Tropical Fruit Installment 19: An Ode to Mango
A friend in college, who had grown up in the Phillippines, had one thing to say to me before I moved to Asia: “You know nothing about mangoes.” She went on to tell me how the one, maybe two, easily found varieties we get in the US are sub-par. Needless to say, within about a week of being in Indonesia, I realized she was completely and totally right. Not only are there hundreds of varities of mangoes, they can taste like completely different fruits. Really I could write a Dr. Seuss rhyme here…
So in my effort to get to 20 tropical fruit posts, here’s my ode to a fruit most people know, but don’t really know. When mango season arrives across Asia, there’s an excitment among the vendors. And the fruit isn’t necessarily cheap. I would sometimes pay almost $2USD for a large, perfect mango in Jakarta. Often street vendores give you a spicy salt that you can dip the fruit into.
It seems that India wins on the mango craze. The Alphonso variety is considered the creme de la creme — here’s a NYTimes story on mangoes in India. And here is a CNNGo piece about the same area where the very expensive prized variety comes from. I have yet to try it.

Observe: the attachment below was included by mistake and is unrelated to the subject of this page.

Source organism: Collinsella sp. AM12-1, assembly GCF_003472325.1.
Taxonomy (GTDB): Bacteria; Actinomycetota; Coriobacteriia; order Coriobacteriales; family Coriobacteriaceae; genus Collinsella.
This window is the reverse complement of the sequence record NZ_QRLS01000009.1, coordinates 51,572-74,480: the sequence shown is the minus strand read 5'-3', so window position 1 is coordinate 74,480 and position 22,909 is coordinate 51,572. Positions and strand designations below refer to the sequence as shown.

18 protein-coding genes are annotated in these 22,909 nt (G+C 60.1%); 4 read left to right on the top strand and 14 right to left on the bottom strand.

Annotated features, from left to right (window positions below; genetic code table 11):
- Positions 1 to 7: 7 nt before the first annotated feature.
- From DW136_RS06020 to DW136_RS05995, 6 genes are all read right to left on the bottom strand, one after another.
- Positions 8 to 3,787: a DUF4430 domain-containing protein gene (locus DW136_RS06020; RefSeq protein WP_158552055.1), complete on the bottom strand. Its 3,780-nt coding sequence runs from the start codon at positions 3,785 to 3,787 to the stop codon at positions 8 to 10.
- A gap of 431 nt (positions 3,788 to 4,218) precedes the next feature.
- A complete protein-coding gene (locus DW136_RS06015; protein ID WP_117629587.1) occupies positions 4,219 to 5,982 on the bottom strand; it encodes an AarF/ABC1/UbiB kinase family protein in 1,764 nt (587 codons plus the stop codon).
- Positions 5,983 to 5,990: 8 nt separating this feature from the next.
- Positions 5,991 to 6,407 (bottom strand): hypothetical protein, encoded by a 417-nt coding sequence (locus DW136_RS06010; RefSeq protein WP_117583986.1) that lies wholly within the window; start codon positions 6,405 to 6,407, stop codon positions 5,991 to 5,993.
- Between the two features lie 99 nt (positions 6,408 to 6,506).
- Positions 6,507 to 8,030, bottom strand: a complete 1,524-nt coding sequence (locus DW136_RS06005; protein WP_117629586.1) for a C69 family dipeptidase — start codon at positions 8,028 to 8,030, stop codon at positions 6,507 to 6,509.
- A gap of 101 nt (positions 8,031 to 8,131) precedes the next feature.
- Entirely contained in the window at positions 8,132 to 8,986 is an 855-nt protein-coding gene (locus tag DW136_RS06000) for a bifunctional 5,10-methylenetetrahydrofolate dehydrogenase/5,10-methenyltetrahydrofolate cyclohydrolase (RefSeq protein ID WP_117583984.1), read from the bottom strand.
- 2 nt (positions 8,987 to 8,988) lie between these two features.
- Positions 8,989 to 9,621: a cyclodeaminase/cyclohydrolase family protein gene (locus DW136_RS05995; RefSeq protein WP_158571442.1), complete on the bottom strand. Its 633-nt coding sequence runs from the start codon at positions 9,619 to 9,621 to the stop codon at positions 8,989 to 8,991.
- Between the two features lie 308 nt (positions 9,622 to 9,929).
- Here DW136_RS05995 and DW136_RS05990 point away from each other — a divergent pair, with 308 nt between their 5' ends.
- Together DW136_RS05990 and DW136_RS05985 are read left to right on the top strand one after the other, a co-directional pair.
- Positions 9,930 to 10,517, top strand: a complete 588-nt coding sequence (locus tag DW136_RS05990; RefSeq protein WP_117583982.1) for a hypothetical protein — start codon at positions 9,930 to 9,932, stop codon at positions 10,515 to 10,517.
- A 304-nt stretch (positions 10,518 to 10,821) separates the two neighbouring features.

This giant Thai variety was going untouched in a Jakarta market because of how expensive they were:
When I was in little India in Singapore, tables were lined with neatly arranged mangoes:
I never quite mastered how to perfectly cut a mango. Instead, I was would stand over my kitchen sink and try not to stain my clothing too badly.
Now that I am back living in the US, my search for mangoes takes me to the little Saigons and Chinatowns of America. This past weekend I ventured to Eden Center in Falls Church, Virgina. A crate of 13 mangoes imported from Mexico only set me back $13. Not quite the same as Asia, but they were pretty damn close.